Abstract: The Historical Evolution of Trademark Legal Frameworks and Registration in Latin America: The Argentine Experience

Andrea Lluch

Abstract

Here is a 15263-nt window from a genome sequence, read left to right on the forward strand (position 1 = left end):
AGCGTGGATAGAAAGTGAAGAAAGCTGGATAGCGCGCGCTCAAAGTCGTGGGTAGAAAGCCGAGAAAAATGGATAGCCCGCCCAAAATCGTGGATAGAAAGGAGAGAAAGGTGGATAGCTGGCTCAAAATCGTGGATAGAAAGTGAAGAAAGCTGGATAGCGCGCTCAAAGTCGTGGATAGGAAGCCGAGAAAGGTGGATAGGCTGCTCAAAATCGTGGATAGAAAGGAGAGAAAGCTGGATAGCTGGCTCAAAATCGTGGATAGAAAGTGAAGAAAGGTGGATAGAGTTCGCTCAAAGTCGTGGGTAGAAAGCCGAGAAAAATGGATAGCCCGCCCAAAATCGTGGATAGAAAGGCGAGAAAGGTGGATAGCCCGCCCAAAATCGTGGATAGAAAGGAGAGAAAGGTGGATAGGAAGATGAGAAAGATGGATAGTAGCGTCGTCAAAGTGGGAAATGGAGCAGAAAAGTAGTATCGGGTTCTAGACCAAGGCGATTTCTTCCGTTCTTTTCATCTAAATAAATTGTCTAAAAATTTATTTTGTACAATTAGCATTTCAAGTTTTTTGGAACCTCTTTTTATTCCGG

While business historians have paid a good deal of attention to the history of brands, less has been written on trademark history and laws. In this paper I intend to study these issues in Latin America, where business-historical interest in branding and trademarks has been negligible at best. To do so, I discuss the evolution of trademark laws and registration frameworks in Argentina until the mid-twentieth century. Argentina boasted one of the highest per-capita registration rates in the Americas, following the United States. In addition, I discuss the relationship between politics and trademark laws and practices, describing the state regulations introduced in the 1920s to mandate the use of a mark of origin (Argentina's Merchandise Identification Act (no. 11,275). The analysis of different regulations also reveals a growing link between economic nationalism and branding, reflecting the role of trademarks in developing economies (characterized by a high level of international marking). Indeed, it may be safe to argue that the period between the 1860s and the 1970s witnessed a transformation in the way in which trademarks were conceived (as property) and used (practices and perceptions). This paper relies on a variety of legal and business records to make up for the fact that there are no prior studies (except from an international trade perspective) and no complete official statistics for the period analyzed